Last Resorts: How Tourism In Western Towns Is Driving An Affordable Housing Crisis
MOAB — After a recent 12-hour nursing shift at the local hospital, Ryan Huels took stock of his tidy home just south of this high desert town.
There’s a flat screen TV hanging in front of a plush leather couch. Stretched canvas prints of Delicate Arch and Mesa Arch — the iconic rock formations that draw millions of visitors every year to this adventure playground — hang on the walls. But none of this belongs to him.
“The only thing that’s mine is the desk, some of the plants, the books,” Huels, 24, said. “But not the bookshelf.”
The rest belongs to his employer, Moab Regional Hospital, which has temporarily leased him this duplex in a quiet neighborhood for $625 a month. That’s a steal here where roughly 5,000 people live year-round and the going rental rate for a home like his is between $900 and $1200 a month.
It’s also a short-term fix to what is becoming a growing problem for the area’s workers and employers alike: a lack of housing.
Without it, the recent University of Utah grad would be like many people moving to town — struggling to find something affordable. And the hospital might still be looking to fill yet another open position.
But the tourists visiting nearby Canyonlands and Arches national parks — the driver of the local economy — would still be arriving, and increasingly changing the housing landscape here.
To address the issue, the hospital has bought up four properties, and is considering buying another.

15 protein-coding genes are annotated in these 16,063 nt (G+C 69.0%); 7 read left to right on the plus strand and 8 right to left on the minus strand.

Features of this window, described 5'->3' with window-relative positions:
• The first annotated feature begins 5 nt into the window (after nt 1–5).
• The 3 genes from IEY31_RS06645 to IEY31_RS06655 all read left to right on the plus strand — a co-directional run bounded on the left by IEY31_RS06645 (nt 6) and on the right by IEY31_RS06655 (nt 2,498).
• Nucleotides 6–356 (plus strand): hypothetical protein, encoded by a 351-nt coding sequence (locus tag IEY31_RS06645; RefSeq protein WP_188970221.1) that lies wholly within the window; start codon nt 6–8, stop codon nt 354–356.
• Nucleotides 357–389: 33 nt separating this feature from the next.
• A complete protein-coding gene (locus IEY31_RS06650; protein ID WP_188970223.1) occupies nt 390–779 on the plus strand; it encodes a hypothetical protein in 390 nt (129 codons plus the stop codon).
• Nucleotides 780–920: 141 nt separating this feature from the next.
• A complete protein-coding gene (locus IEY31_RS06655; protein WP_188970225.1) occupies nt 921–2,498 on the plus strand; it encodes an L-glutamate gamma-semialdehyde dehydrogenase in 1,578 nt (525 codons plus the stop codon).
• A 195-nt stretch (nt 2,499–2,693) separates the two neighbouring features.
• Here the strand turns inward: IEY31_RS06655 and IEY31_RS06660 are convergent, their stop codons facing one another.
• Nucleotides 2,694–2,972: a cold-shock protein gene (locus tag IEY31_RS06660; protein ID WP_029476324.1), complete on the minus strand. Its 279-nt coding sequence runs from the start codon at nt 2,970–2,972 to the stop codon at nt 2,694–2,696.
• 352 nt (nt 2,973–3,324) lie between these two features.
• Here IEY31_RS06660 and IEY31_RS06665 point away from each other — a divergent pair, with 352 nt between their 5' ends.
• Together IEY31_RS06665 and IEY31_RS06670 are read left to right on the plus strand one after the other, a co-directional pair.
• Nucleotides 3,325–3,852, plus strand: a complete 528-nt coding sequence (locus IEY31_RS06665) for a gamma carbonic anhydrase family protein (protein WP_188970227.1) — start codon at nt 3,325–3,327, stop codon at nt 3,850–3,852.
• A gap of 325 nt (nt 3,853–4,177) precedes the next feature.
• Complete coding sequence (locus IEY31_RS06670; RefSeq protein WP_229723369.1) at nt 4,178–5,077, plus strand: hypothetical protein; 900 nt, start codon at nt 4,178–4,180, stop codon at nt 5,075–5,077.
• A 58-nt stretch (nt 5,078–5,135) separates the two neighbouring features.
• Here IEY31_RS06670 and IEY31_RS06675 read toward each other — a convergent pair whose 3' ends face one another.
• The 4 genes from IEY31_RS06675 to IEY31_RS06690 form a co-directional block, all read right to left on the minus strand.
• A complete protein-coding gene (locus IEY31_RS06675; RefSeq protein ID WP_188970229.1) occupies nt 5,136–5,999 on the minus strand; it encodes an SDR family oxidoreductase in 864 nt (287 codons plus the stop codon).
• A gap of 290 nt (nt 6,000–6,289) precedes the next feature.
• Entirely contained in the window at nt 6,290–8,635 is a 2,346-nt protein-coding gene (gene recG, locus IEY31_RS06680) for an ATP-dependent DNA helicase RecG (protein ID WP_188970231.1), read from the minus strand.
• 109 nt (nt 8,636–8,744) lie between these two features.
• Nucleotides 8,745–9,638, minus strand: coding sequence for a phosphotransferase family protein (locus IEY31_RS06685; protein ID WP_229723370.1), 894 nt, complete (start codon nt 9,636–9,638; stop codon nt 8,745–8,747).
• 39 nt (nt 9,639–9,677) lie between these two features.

“We have people that want to move here. They have the job. And there’s nowhere to live,” said Katherine Sullivan, the human resources director at Moab Regional Hospital.
More than 50% of local residents spend a third or more of their income on rent, according to data from Headwaters Economics. That number is significantly higher than other tourist and recreation towns that the study examined. In many of these places across the West, government officials and year-round residents are going to extreme measures to attract new employees and keep the community intact.
Like other destinations, Moab is facing an identity crisis: does it cater to the tourists and the wealthy or does it try to salvage its funky vibe that lured desert rats, thrill seekers, artists and immigrants here?
Mining Bust, Tourism Boom ... Housing Bust?
It’s hard for some long-time residents to say no to tourism and its steady flow of money.
For decades, Moab has weathered the extremes of a boom-bust economy, evolving from a mining town to an adventure mecca. The last bust for Moab came in the 1980’s when uranium production slowed down. Windows were boarded up. Houses sat vacant.
“We don’t want to go back there,” said Councilwoman Tawny Boyd said. “I think people that recall the bust have cautioned us not to be too aggressive in putting the brakes on [tourism.]”
In the 1990s, Moab drew in outdoor enthusiasts. Climbers, bikers, hikers and rafters trickled in to take advantage of a vast red rock landscape. Visitation grew steadily to the area over the following decade, according to the National Park Service.
But a new surge in tourism, driven by a combination of low gas prices, a strong U.S. economy and a successful national ad campaign by the Utah Office of Tourism, has led to a 50% increase in visitors to the Moab area since 2013.
With that increase came a demand for more overnight rentals — hotels, Airbnb, bed-and-breakfasts and short-term condo rentals. It’s also led to a 5% increase in second homes purchased each year, according to the Grand County Recorder's Office.